I realized I could not call myself a Christian unless I stopped depending on my own feeble strength. I needed to reach for His hand instead of habitual (carnal) comforts. "Give me Your will to stop, Lord," I prayed. "Please take away the desire to smoke and my fear of finding You inadequate. This I ask, claiming Your promises."

I devised an experiment: since grass gave me such a pleasant high, could depending on Christ (not smoking) equal, or even top, the high from pot? My purpose wasn't to test the Lord, it was to renounce my carnal dependence on a suspicious crutch. Hadn't I managed just fine without the stupid stuff for years before trying it?

I kept from smoking for a week. It wasn't easy but the glimpse of freedom from remorse and guilt was exhilarating. Although I wasn't in an altered state, I was in a right relationship that heightened my expectations-getting high could be topped.


I resisted another week, but it got harder each day. The old man in me was actively fighting for his familiar fix. Temptation, "the pull of man's own evil thoughts and wishes" (James 1:14), hounded me until I claimed one of God's keenest promises: "No temptation is irresistible. You can trust God to keep the temptation from becoming so strong that you can't stand up against it" (I Cor 10:13).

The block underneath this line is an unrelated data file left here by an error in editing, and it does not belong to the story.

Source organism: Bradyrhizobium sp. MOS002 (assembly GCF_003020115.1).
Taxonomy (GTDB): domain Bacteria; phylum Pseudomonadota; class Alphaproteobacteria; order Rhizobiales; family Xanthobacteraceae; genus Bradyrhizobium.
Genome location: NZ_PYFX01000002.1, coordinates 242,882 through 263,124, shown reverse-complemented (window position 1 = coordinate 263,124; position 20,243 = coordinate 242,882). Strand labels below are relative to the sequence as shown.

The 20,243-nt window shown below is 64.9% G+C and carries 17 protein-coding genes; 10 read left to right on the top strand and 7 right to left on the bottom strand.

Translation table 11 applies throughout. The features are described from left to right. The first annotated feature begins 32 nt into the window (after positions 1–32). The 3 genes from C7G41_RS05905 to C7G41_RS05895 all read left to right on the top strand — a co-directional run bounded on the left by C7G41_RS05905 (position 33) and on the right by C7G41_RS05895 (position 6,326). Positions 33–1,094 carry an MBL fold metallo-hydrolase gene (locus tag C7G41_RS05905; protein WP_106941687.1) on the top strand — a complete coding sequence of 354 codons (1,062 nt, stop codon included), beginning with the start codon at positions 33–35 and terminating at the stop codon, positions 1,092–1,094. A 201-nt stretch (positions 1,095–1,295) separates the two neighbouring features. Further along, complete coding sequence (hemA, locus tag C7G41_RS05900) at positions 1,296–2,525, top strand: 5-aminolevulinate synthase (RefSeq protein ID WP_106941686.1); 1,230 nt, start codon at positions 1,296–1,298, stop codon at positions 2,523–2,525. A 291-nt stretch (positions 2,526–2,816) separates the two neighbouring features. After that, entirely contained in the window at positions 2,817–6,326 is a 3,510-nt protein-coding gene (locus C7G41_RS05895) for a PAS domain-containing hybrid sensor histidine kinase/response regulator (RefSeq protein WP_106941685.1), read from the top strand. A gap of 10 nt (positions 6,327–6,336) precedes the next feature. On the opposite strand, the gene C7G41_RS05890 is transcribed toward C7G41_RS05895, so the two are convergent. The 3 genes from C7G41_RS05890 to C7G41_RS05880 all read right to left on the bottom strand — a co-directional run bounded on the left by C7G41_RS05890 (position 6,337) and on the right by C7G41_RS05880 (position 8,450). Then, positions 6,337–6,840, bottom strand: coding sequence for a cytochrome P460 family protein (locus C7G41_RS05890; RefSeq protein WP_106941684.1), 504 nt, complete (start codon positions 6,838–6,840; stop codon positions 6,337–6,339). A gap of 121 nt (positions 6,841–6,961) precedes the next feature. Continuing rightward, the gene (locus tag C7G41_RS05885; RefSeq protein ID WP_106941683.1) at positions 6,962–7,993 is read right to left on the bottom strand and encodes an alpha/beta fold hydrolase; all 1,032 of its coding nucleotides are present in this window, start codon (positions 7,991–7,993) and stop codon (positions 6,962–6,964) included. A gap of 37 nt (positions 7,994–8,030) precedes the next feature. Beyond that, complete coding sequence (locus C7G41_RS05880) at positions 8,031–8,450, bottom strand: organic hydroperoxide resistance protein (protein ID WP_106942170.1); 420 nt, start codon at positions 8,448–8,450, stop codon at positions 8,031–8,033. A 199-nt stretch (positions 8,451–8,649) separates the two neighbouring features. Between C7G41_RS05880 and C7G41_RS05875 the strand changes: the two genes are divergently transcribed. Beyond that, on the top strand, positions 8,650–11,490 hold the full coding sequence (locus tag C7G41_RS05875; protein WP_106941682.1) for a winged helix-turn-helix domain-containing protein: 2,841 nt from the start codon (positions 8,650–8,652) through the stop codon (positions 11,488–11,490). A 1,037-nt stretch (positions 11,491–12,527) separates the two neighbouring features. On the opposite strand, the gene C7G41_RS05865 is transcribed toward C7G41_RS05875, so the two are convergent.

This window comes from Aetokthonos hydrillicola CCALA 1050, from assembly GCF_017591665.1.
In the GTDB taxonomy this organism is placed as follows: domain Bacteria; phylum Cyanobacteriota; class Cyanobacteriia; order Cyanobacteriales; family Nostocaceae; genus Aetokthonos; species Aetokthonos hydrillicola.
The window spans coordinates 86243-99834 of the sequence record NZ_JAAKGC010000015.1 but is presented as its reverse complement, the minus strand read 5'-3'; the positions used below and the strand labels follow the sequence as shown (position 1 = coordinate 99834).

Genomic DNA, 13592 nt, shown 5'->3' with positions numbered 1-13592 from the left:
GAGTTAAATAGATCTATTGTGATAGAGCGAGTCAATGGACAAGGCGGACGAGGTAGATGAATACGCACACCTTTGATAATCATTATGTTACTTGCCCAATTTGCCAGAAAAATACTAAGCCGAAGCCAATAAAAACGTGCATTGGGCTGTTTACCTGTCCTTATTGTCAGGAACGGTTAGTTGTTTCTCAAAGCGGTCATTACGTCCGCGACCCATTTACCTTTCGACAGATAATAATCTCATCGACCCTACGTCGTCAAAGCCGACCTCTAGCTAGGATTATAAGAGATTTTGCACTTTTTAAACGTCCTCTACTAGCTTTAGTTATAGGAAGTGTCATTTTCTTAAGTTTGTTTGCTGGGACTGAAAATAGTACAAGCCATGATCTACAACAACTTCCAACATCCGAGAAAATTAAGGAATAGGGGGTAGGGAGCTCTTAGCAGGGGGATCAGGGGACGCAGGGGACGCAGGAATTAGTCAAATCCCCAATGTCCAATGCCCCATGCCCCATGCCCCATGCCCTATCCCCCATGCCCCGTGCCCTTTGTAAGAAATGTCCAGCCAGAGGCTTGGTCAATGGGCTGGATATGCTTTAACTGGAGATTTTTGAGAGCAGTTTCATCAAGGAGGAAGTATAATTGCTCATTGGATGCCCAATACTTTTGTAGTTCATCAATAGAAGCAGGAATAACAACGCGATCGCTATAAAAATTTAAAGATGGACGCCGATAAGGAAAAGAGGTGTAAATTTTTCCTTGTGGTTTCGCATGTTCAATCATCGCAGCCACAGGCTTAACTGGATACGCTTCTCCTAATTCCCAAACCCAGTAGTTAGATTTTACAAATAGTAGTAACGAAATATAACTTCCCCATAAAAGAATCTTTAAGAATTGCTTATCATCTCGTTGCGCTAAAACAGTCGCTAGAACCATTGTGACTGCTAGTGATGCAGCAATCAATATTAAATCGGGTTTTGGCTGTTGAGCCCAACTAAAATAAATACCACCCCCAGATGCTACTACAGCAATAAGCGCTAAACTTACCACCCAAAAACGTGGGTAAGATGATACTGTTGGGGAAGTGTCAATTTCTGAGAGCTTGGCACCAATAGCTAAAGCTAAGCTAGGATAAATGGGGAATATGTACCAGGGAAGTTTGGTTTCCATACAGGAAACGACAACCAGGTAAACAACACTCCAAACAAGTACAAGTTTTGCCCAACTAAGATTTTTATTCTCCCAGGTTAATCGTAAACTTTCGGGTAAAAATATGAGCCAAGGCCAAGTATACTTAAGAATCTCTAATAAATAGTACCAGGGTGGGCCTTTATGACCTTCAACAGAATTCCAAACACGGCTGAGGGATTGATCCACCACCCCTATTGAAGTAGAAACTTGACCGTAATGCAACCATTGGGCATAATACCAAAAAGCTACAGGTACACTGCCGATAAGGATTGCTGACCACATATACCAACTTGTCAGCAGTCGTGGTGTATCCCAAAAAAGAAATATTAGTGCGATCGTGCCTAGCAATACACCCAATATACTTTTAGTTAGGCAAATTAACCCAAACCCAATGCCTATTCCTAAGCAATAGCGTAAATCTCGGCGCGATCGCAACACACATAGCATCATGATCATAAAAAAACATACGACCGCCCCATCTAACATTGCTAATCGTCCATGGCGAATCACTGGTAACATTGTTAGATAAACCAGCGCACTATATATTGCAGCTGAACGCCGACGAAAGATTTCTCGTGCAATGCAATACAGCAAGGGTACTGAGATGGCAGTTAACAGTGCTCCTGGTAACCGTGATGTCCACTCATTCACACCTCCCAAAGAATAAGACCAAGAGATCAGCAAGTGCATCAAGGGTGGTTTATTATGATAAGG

The answer came in prayer: "Every minute you're stoned, John, is a minute we could be sharing together." Again the reminder, I was excluding Him! To make up for this error, I plowed through the Word, seeking guidance: "If we say we are God's friends, but go on living in spiritual darkness and sin, we are lying" (I John 1:6). "Stop loving this evil world and all that it offers you, for when you love these things you show that you do not really love God" (I John 2:15). "For this is the will of God, your sanctification; that you abstain from immorality" (I Thes 4:3 RSV).